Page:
Monday, 6 December, 2021

Fickle Comrades Bicker Over NCP Day

Fickle Comrades Bicker Over NCP Day

Ritu Raj Subedi


Unlike the previous year, the 72nd anniversary of the establishment of Nepal Communist Party (NCP) was not much enthusiastic this time. A host of communist parties, including CPN-UML and CPN-Maoist Centre, have been marking April 22 as the founding day of NCP though some other left organisations observe September 15 as its birthday. Interestingly, Nepali Left lack consensus as to on which date the NCP was born. This shows their inherently fissiparous nature, precluding them from providing a united and successful leadership to the nation
Consequently, there was not much fanfare on the occasion. Some leaders issued statements as part of formality. It could not inspire them to advance their common cause and fulfil the aspirations of the Nepali people. There are several reasons that made the NCP anniversary less noteworthy. Obviously, the COVID-19 pandemic has upset their mood and restricted to conduct the memorial events. Moreover, this year proved the worst for the Nepali communist movement. The ruling NCP comprising erstwhile UML and Maoist Centre failed to live up to the hope of Nepalis that the strong communist government would give enduring stability, deliver prosperity and keep in check the undue geopolitical pressures. The NCP is now split into UML and Maoist Centre, dealing a lethal blow to the future of Nepali communists which have been playing their critical role in the democratic transformation of the Nepali society.

Defective leadership
The NCP-led dispensation was perhaps the last major political experiment after the governments under the Nepali Congress, UML, CPN-Maoist and the active monarch suffered similar fate in the past. This disappointingly points to the defectiveness and inability of political leadership of the Himalayan nation that is known for its independence and bravery all over the world. The political parties of different shades are seemingly aloof from the nation’s enlightenment tradition, insights of our ancestors, civic values and native skills of consensus building which enabled the country to preserve its sovereignty and territorial integrity in the time of internal chaos, wars and foreign invasion.
The UML, considered to be a smart and most organised force, is now passing through the terrible moment of its life. Internecine conflict is taking it to a vertical split. The establishment side under Prime Minister and party chair KP Oli has pushed the leaders of Nepal-Khanal faction to the wall. It has taken disciplinary action against them for their ‘anti-party’ factional activities. While calling upon them to return to the mainstream, it has excluded them from the party’s all pivotal committees in an apparent indication that they will not be given a fair crack of the whip to revamp the UML in the changed context.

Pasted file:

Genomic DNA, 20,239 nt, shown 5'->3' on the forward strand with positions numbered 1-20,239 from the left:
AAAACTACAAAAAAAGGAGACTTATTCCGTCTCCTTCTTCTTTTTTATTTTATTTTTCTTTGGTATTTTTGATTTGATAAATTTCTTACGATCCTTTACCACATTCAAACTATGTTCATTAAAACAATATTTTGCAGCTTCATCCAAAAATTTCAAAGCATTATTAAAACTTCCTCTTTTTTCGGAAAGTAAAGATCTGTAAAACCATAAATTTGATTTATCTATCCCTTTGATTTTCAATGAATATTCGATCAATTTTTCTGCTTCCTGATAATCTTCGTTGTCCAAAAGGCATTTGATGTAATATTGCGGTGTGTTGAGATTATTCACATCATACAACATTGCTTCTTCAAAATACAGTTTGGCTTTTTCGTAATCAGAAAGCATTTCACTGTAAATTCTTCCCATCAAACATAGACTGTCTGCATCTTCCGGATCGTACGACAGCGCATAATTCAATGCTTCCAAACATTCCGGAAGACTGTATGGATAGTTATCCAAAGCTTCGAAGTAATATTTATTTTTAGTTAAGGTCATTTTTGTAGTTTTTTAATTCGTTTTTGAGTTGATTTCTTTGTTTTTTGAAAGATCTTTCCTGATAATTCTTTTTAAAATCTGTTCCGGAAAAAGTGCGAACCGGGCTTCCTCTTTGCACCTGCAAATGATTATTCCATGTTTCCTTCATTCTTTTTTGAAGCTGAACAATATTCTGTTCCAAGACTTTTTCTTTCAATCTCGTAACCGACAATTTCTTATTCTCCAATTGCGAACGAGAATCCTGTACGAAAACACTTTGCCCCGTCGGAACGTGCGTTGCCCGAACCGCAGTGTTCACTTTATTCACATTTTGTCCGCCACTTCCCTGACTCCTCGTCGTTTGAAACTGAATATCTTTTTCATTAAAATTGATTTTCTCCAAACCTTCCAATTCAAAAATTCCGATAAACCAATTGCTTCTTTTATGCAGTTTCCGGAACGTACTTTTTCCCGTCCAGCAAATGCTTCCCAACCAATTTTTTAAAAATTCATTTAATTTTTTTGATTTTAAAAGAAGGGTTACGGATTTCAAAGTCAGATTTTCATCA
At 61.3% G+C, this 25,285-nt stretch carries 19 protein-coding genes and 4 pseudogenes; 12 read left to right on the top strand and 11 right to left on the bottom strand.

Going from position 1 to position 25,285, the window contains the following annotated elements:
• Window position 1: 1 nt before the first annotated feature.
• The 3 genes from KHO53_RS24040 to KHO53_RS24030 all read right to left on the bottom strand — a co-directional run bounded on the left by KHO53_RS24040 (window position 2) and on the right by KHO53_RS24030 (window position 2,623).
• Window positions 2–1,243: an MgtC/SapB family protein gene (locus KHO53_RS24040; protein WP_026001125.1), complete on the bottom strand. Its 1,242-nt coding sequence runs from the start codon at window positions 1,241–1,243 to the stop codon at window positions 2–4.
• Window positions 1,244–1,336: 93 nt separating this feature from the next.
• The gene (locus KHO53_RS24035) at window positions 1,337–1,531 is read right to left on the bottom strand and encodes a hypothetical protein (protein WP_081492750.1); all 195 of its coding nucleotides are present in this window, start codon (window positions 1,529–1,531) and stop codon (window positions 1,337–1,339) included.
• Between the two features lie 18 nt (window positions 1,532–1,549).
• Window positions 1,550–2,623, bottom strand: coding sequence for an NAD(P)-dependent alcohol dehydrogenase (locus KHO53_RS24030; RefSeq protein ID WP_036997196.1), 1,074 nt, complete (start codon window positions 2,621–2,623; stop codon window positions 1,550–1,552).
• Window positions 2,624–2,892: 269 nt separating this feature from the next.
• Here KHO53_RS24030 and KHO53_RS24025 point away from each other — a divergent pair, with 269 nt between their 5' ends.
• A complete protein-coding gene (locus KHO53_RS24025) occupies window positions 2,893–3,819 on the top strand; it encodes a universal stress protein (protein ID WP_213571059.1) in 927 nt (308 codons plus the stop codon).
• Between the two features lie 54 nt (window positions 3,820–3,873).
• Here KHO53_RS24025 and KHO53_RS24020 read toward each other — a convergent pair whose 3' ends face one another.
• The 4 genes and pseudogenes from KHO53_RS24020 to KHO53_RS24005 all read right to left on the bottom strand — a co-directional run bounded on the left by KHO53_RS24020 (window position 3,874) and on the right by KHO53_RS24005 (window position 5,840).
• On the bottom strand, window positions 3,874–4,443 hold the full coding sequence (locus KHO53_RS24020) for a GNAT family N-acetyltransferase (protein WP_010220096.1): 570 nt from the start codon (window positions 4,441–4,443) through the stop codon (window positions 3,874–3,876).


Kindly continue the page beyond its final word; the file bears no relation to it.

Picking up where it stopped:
Nepal-Khanal faction utilised the NCP anniversary to up the ante while hitting back at PM Oli. Altogether 15 leaders of the group published their joint statement, accusing the PM of taking the communist movement on the path of disintegration. They have urged all the party’s cadres and supporters to stand against the chairman’s ‘wrong ideological and theoretical line, and individual egoism’. As the two sides have stuck to their guns, they are fast losing the middle ground which can glue them together. PM Oli has suggested for holding early election but the poll outcomes can be disastrous if the divided, dishevelled and ill-prepared UML joins the fray.

Strange paradox
It is a big paradox that Nepali communist parties have been divided over the NCP establishment day. The greater irony is that major parties like the UML and Maoist Centre have given the short shrift to their founding general secretary Pushpa Lal Shrestha’s statement in this regard. In scores of his writings, late Pushpa Lal has clearly mentioned that the NCP was established on September 15, 1949. Pushpa Lal had published his seminal work ‘Naya Janabadi Karyakram, Nepali Krantiko Ekmatra Mulbato’ (New Democratic Programme, the Only Main Path of Nepali Revolution) which was endorsed by the third historic conference of NCP in 2025 B.S. He writes: “The NCP was established on September 15, 1949 under the leadership of Pushpa Lal and adopted the New Democratic Programme. Its essence was to prepare the background of socialism by building a new Nepal and by waging an uncompromising struggle against feudalism and imperialism.”
Similarly, in his book ‘Nepali Janandolan Ek Samikshya’ (Nepali People’s Movement: An Analysis), Pushpa Lal has said that conscious revolt of the left cadres working in Nepali Congress, Democratic Congress and other groups has laid the ground for the creation of NCP. “Dissatisfied with the policy of these parties, they established the NCP on September 15, 1949” (Page 6). According to Lok Narayan Subedi, senior joint-coordinator of Rishi Kattel-led NCP, there is no dispute on the establishment of NCP till the third convention in 2019 B.S. “The documents related to its first conference held in 2008 B.S. had endorsed that the party had adopted Naya Janabadi Karyakram and was established on September 15, 2049,” said Subedi.
Virtually, all left parties revere Pushpa Lal as the founder of NCP and pioneer of Nepali communist movement. His photos are displayed in their party office rooms. But they are not accepting what their founder is saying about the establishment date of the party. What a bizarre situation!

(Deputy Executive Editor of The Rising Nepal, Subedi writes regularly on politics, foreign affairs and other contemporary issues.